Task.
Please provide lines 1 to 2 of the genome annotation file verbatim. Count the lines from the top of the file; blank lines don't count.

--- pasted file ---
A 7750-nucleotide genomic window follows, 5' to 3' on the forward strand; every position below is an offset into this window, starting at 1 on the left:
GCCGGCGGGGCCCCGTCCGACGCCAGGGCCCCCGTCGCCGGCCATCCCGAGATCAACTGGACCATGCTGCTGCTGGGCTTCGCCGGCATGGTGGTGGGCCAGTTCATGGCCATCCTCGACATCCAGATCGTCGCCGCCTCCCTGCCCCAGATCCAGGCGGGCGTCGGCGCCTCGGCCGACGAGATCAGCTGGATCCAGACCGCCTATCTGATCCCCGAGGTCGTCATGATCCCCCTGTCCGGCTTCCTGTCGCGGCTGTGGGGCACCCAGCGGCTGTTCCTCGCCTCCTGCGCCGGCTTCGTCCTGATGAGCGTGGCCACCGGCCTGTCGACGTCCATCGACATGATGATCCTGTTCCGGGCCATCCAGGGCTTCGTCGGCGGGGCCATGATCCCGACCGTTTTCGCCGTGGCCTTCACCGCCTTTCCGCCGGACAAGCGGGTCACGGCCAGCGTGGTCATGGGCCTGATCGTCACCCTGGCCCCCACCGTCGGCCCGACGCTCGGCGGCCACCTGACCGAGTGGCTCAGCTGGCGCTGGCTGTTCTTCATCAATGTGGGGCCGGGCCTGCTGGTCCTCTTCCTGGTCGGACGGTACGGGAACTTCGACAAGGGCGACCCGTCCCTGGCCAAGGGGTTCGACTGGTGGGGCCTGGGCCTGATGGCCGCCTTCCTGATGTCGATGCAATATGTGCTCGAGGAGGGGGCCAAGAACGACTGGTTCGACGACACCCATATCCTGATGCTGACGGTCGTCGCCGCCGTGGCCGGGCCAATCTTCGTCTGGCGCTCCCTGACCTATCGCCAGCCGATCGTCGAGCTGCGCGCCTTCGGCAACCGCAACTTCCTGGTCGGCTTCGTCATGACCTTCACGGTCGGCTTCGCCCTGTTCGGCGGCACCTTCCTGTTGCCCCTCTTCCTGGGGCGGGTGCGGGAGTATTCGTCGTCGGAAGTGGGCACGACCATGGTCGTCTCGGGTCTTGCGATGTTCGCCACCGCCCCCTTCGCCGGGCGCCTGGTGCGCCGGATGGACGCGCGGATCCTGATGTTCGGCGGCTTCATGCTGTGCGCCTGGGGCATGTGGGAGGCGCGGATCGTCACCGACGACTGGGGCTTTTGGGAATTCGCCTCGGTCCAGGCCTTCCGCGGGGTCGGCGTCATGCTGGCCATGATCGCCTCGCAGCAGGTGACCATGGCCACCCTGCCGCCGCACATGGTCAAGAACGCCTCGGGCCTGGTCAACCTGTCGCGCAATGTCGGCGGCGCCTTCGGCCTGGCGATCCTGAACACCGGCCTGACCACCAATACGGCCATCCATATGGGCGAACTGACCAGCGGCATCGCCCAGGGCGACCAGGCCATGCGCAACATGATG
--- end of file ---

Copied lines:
A 7750-nucleotide genomic window follows, 5' to 3' on the forward strand; every position below is an offset into this window, starting at 1 on the left:
GCCGGCGGGGCCCCGTCCGACGCCAGGGCCCCCGTCGCCGGCCATCCCGAGATCAACTGGACCATGCTGCTGCTGGGCTTCGCCGGCATGGTGGTGGGCCAGTTCATGGCCATCCTCGACATCCAGATCGTCGCCGCCTCCCTGCCCCAGATCCAGGCGGGCGTCGGCGCCTCGGCCGACGAGATCAGCTGGATCCAGACCGCCTATCTGATCCCCGAGGTCGTCATGATCCCCCTGTCCGGCTTCCTGTCGCGGCTGTGGGGCACCCAGCGGCTGTTCCTCGCCTCCTGCGCCGGCTTCGTCCTGATGAGCGTGGCCACCGGCCTGTCGACGTCCATCGACATGATGATCCTGTTCCGGGCCATCCAGGGCTTCGTCGGCGGGGCCATGATCCCGACCGTTTTCGCCGTGGCCTTCACCGCCTTTCCGCCGGACAAGCGGGTCACGGCCAGCGTGGTCATGGGCCTGATCGTCACCCTGGCCCCCACCGTCGGCCCGACGCTCGGCGGCCACCTGACCGAGTGGCTCAGCTGGCGCTGGCTGTTCTTCATCAATGTGGGGCCGGGCCTGCTGGTCCTCTTCCTGGTCGGACGGTACGGGAACTTCGACAAGGGCGACCCGTCCCTGGCCAAGGGGTTCGACTGGTGGGGCCTGGGCCTGATGGCCGCCTTCCTGATGTCGATGCAATATGTGCTCGAGGAGGGGGCCAAGAACGACTGGTTCGACGACACCCATATCCTGATGCTGACGGTCGTCGCCGCCGTGGCCGGGCCAATCTTCGTCTGGCGCTCCCTGACCTATCGCCAGCCGATCGTCGAGCTGCGCGCCTTCGGCAACCGCAACTTCCTGGTCGGCTTCGTCATGACCTTCACGGTCGGCTTCGCCCTGTTCGGCGGCACCTTCCTGTTGCCCCTCTTCCTGGGGCGGGTGCGGGAGTATTCGTCGTCGGAAGTGGGCACGACCATGGTCGTCTCGGGTCTTGCGATGTTCGCCACCGCCCCCTTCGCCGGGCGCCTGGTGCGCCGGATGGACGCGCGGATCCTGATGTTCGGCGGCTTCATGCTGTGCGCCTGGGGCATGTGGGAGGCGCGGATCGTCACCGACGACTGGGGCTTTTGGGAATTCGCCTCGGTCCAGGCCTTCCGCGGGGTCGGCGTCATGCTGGCCATGATCGCCTCGCAGCAGGTGACCATGGCCACCCTGCCGCCGCACATGGTCAAGAACGCCTCGGGCCTGGTCAACCTGTCGCGCAATGTCGGCGGCGCCTTCGGCCTGGCGATCCTGAACACCGGCCTGACCACCAATACGGCCATCCATATGGGCGAACTGACCAGCGGCATCGCCCAGGGCGACCAGGCCATGCGCAACATGATG